Next Steps for Helping Your Roomate with Their Eating Disorder
Eating disorders are complex psychiatric illnesses that develop from a multitude of factors. On the surface, it may seem that your roommate simply has issues with food, is constantly dieting or attempting to lose weight. However, the reality of their struggle goes far deeper than what may meet the eye. Coming from a place that understands that eating disorders are not merely diseases of “vanity” can allow greater empathy and compassion for a roommate who may be struggling. You may have encountered situations within your mutual living space that have caused frustration or misunderstanding, particularly if your roommate is actively struggling with their eating disorder.
You are not in control of their eating habits
Mealtimes can feel like a battleground when you live with someone with an eating disorder. Your roommate likely makes excuses to not participate in mealtimes with you, but it is inevitable that you will eventually find yourself in a situation that highlights their disordered behaviors. Remember that you are not the food police. Recognizing this will set you free. Regardless of your concern for your roommate, playing the role of food police will only lead to alienation and leave you feeling exhausted and frustrated. You will not magically cure your roommate’s eating disorder by pressuring them to eat a burrito next time you go to Chipotle.
Have an Honest Discussion
While it may seem easier to brush things under the rug or ignore the situation completely, it is important to have an open and honest discussion with your roommate about what may be troubling you, especially if your health and wellness is being compromised. Whether or not your roommate has openly discussed their eating disorder with you or not, you can communicate your concerns from a place of care. Being willing to listen and hear them out, not acting defensively, and expressing the need for appropriate boundaries are all part of healthy communication. You must determine what types of behaviors you are unwilling to tolerate living with. For example, if your roommate’s behaviors are endangering to you or themselves, this should not be accepted. Communicating these expectations with your roommate will be important for establishing healthy boundaries within your living situation.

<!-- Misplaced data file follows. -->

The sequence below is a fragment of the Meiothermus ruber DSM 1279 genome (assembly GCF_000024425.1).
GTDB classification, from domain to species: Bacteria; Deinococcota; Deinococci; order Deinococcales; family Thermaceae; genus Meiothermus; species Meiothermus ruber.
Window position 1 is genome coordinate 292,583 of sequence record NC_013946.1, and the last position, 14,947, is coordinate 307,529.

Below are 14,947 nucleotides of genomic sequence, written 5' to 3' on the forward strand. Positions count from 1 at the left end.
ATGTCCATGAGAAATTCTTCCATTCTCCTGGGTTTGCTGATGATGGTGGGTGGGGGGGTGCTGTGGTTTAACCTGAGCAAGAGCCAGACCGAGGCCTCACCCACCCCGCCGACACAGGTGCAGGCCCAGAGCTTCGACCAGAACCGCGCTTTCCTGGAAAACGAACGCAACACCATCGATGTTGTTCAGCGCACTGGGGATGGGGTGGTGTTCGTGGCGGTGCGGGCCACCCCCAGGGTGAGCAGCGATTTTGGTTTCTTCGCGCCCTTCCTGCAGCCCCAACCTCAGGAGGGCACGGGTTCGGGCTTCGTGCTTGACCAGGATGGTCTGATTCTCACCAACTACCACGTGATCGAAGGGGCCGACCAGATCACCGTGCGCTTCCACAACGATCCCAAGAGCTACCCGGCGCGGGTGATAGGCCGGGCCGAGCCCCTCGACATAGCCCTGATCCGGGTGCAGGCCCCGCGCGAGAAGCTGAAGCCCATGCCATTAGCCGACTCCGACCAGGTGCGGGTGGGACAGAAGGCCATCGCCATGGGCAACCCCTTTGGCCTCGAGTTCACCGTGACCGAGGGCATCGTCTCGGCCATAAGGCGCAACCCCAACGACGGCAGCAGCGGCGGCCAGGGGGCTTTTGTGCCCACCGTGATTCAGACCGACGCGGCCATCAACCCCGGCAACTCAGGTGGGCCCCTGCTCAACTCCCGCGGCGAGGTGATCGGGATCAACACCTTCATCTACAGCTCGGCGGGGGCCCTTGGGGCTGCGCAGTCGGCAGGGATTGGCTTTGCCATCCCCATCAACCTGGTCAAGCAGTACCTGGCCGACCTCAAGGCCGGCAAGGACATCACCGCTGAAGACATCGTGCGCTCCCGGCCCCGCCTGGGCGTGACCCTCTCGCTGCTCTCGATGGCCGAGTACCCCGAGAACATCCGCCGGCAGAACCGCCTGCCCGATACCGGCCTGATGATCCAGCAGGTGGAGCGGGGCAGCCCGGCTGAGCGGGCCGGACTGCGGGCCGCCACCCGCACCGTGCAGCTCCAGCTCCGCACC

If you are aware of eating disorder behaviors, such as binging, purging, restricting, compulsive exercising, laxative abuse, and other symptoms associated with these illnesses, you may consider approaching your roommate about professional help and treatment. Living with someone who is engaging in these types of behaviors on a regular basis, whether in secret or openly, can be frightening, as they are jeopardizing their life and health.
Signs and symptoms associated with eating disorders
- Chronic dieting despite losing weight
- Constant weight fluctuations
- Obsession with calories and fat contents of food
- Engaging in ritualistic eating patterns, such as cutting food into tiny pieces, eating alone, and/or hiding food
- Continued fixation with food, recipes, or cooking; the individual may cook intricate meals for others but refrain from partaking
- Depression or lethargic stage
- Avoidance of social functions, family, and friends.
- May become isolated and withdrawn
- Switching between periods of overeating and fasting
If you are uncertain how to approach your roommate in this type of situation, seek out the counsel or advice of a professional, who may be able to offer clearer direction for your particular situation. You may even discuss your concerns with family and friends of your roommate if appropriate.
It is important not to ignore your intuition or any signs and symptoms that may point to a greater problem. As roommates, you are likely to observe behaviors within your shared living space that are not seen elsewhere, and voicing your concerns can help with early intervention and treatment.